When you hear someone say “I’m a Speech-Language Pathologist” do you think, aren’t they being repetitive by saying both words: speech and language? I never really thought about the differences until recently.
Language is the primary medium of human communication. It uses socially shared codes to represent concepts we want to convey to each other. These codes are arbitrary, acquired over time. For example, what comes to mind when you hear the word “dog”? We all have similar mental representations of this furry animal that walks on 4 legs and barks. But the word dog is not shaped like a dog, nor does it contain any descriptive properties of a dog like the ones just mentioned. These arbitrary codes such as “dog” that make up language help us get our point across pretty quickly.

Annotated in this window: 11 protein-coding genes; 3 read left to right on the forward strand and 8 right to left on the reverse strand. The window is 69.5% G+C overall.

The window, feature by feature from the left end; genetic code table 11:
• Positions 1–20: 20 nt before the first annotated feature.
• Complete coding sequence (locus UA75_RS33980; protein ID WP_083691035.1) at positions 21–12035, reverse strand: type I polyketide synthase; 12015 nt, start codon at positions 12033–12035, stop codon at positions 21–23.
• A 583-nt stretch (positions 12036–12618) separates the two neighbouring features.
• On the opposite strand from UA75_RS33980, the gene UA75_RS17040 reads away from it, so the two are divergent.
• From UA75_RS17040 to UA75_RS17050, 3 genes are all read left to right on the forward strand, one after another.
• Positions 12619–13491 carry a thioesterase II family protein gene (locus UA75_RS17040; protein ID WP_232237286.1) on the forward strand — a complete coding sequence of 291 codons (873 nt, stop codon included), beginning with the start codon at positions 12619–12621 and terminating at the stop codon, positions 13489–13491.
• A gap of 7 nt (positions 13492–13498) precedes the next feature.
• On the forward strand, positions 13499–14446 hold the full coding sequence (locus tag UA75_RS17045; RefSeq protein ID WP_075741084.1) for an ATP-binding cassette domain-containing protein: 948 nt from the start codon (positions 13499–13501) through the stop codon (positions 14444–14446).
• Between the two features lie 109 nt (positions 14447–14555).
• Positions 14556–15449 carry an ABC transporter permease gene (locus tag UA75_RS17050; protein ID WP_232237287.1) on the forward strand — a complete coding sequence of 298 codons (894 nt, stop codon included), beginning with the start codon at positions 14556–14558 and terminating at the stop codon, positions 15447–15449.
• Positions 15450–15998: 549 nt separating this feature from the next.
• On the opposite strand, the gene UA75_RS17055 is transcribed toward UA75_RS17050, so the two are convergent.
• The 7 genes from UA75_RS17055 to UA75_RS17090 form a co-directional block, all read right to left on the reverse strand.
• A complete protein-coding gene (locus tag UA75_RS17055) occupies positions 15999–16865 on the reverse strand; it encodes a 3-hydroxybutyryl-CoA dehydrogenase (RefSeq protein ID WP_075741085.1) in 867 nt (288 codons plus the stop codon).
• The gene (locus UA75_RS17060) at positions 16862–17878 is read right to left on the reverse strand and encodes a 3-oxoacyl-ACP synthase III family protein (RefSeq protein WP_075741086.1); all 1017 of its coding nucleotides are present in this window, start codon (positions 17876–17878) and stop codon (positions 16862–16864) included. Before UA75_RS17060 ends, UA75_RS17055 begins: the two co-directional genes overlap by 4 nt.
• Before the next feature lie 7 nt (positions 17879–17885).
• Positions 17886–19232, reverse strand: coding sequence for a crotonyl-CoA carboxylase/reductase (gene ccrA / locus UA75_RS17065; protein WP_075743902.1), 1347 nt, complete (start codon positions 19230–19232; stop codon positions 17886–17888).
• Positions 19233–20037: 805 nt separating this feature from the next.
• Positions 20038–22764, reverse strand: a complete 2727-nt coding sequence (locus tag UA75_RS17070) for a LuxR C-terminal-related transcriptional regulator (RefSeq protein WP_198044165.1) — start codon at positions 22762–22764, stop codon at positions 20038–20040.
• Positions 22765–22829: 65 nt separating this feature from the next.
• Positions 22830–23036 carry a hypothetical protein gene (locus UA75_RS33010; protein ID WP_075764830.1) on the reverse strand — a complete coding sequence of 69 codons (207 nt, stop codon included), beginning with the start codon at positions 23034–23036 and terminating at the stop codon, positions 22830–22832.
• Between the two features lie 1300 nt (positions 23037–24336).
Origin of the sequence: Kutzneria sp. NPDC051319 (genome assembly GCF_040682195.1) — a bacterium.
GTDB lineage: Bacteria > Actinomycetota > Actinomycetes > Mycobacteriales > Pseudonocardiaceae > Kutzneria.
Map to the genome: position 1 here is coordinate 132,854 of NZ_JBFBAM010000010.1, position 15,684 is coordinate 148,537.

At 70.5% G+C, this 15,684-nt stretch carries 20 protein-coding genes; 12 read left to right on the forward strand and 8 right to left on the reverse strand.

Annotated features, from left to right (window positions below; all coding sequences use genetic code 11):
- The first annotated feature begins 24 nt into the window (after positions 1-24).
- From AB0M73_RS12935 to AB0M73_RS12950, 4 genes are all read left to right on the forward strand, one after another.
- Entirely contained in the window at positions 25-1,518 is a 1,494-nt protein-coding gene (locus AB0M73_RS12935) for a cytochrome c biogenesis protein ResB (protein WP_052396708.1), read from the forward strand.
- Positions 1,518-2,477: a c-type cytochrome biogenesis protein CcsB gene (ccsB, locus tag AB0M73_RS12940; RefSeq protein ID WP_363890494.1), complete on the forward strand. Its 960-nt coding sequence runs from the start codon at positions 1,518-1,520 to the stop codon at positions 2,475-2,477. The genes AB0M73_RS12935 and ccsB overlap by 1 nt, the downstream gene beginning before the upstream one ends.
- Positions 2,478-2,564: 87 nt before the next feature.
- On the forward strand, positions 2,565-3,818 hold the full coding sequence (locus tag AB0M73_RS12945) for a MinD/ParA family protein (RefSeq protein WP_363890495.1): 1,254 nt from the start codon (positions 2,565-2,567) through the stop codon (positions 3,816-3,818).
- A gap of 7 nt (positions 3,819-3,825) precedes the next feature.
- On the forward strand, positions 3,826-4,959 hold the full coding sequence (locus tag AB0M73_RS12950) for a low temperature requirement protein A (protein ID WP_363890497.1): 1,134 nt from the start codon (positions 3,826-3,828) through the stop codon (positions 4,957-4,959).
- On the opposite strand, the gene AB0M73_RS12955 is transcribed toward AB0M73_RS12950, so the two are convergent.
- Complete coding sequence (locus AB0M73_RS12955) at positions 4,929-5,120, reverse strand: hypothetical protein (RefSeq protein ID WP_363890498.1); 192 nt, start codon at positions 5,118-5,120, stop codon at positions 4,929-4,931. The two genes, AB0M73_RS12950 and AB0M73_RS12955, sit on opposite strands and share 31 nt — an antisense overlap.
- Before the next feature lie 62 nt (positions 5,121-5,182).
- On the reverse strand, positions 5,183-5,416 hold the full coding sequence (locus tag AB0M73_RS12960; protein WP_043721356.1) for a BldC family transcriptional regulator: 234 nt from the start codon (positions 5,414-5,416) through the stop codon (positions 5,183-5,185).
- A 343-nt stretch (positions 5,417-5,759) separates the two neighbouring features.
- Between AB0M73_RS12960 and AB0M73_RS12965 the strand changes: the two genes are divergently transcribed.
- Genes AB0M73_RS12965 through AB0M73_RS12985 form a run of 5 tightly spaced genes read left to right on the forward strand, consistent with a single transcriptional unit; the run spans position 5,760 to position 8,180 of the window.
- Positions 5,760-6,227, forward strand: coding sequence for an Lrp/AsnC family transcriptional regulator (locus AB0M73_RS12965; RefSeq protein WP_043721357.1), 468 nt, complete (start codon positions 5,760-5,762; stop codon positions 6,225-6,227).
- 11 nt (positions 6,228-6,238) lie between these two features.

Speech on the other hand is simply spoken language. It’s the way in which we transmit language to each other. Components that contribute to speech are articulation, fluency and voice. Articulation deals with how speech is formed and how we combine speech sounds to make words. If each sound was produced one at a time we would sound like a robot (which would be extremely annoying to listen to). Every sound in a word influences the surrounding sounds. Fluency is the smooth flow of communication. Voice can reveal a lot about the person talking and about the message they are getting across. This includes elements such as pitch, stressed/unstressed syllables and loudness.
Speech-Language Pathologists can work with patients who have speech disorders or language disorders (these disorders are distinct things just as speech and language are). I’ll explain what some of those are in later posts. Stay tuned!